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Could a yakhchal be built and used to store perishable foods?

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posted on Jan, 6 2012 @ 10:08 AM
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Yakhchals were used by the Persians to store ice in the desert...circa 400 BC! Could they be built and used today in the event of an extended power outage?



Yakhchāl (Persian: یخچال ice pit; yakh meaning ice and chāl meaning pit) is an ancient type of refrigerator. The word also means glacier in Persian. In 400 BC, Persian engineers had already mastered the technique of storing ice in the middle of summer in the desert.[1] Above ground, the structure had a domed shape, but had a subterranean storage space; it was often used to store ice, but sometimes was used to store food as well. The subterranean space coupled with the thick heat-resistant construction material insulated the storage space year round. These structures were mainly built and used in Persia (Iran). Many remain standing that were built hundreds of years ago.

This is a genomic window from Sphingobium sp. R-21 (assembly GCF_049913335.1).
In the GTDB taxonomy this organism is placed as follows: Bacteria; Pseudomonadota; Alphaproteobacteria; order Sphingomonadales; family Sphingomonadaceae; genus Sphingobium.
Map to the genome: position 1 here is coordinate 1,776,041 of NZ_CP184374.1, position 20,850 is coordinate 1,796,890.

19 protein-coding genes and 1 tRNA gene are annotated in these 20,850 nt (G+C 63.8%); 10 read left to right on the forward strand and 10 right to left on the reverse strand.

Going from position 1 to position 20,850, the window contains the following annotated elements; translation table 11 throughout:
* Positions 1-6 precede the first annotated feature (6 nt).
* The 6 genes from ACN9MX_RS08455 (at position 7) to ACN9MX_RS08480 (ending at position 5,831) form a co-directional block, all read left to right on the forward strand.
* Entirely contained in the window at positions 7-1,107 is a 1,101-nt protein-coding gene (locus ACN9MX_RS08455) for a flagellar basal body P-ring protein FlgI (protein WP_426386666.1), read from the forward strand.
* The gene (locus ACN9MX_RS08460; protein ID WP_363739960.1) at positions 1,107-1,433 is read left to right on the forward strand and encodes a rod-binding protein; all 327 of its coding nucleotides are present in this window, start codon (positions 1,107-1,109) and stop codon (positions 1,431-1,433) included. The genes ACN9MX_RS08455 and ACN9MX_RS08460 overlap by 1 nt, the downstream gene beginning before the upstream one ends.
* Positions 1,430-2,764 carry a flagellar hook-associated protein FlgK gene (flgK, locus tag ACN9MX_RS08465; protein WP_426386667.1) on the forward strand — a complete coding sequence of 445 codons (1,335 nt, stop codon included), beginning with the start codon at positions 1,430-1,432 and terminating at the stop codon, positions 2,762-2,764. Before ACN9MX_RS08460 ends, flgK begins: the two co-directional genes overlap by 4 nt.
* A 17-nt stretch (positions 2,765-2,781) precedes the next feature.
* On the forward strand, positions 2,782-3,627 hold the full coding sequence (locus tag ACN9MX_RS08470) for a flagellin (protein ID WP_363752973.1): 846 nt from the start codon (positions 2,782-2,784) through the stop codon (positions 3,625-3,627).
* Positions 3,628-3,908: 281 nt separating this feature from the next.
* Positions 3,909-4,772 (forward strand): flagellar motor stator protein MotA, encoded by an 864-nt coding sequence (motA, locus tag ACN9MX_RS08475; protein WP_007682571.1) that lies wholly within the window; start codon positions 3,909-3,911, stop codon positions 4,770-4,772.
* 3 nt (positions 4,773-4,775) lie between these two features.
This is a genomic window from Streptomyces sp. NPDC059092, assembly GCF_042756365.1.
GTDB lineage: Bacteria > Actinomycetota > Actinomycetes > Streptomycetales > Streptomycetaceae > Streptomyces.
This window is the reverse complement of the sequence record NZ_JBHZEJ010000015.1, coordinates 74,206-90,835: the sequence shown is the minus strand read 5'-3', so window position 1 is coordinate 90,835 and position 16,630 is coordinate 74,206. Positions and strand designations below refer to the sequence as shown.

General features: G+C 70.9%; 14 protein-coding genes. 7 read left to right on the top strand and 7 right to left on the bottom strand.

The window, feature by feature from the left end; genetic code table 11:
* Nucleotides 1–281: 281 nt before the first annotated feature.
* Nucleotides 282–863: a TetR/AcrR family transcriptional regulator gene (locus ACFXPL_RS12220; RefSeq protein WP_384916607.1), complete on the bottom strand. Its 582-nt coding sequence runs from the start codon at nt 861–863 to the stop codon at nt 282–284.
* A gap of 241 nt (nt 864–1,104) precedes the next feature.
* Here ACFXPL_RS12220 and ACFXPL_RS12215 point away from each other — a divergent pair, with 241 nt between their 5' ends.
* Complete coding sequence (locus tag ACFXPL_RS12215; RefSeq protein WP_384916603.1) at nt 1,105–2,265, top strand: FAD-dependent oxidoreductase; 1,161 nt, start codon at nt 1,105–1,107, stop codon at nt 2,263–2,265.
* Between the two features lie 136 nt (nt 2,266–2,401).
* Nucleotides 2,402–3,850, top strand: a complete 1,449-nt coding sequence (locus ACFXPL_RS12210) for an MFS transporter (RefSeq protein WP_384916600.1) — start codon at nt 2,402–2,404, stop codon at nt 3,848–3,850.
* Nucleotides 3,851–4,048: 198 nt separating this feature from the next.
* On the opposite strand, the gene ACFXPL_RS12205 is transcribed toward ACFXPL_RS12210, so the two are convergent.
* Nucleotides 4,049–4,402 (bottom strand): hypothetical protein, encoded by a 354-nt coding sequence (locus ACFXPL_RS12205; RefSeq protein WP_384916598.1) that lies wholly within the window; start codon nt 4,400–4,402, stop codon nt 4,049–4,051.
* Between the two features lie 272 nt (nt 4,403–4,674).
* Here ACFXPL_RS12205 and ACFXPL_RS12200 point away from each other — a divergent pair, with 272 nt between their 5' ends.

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posted on Jan, 6 2012 @ 10:20 AM
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reply to post by RedParrotHead
 


theres nothing special about them as we brits built them in victorian times to keep ice in which was chipped from lakes during winter to provide iced drinks in the summer for the toffs, the main thing is you need it to be deep enough not to be affected by the weather above and enough ice to get started so they normally end up quite big due to the initial startup of ice required



posted on Jan, 6 2012 @ 10:30 AM
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The only downside is that you'd be advertising where your food was, unless you could make a mini version. Do they have to be so big? If you lived off the grid one of these could be very useful.

If anyone has the land, resources & time and wants to build one - there are some rough drawings here.



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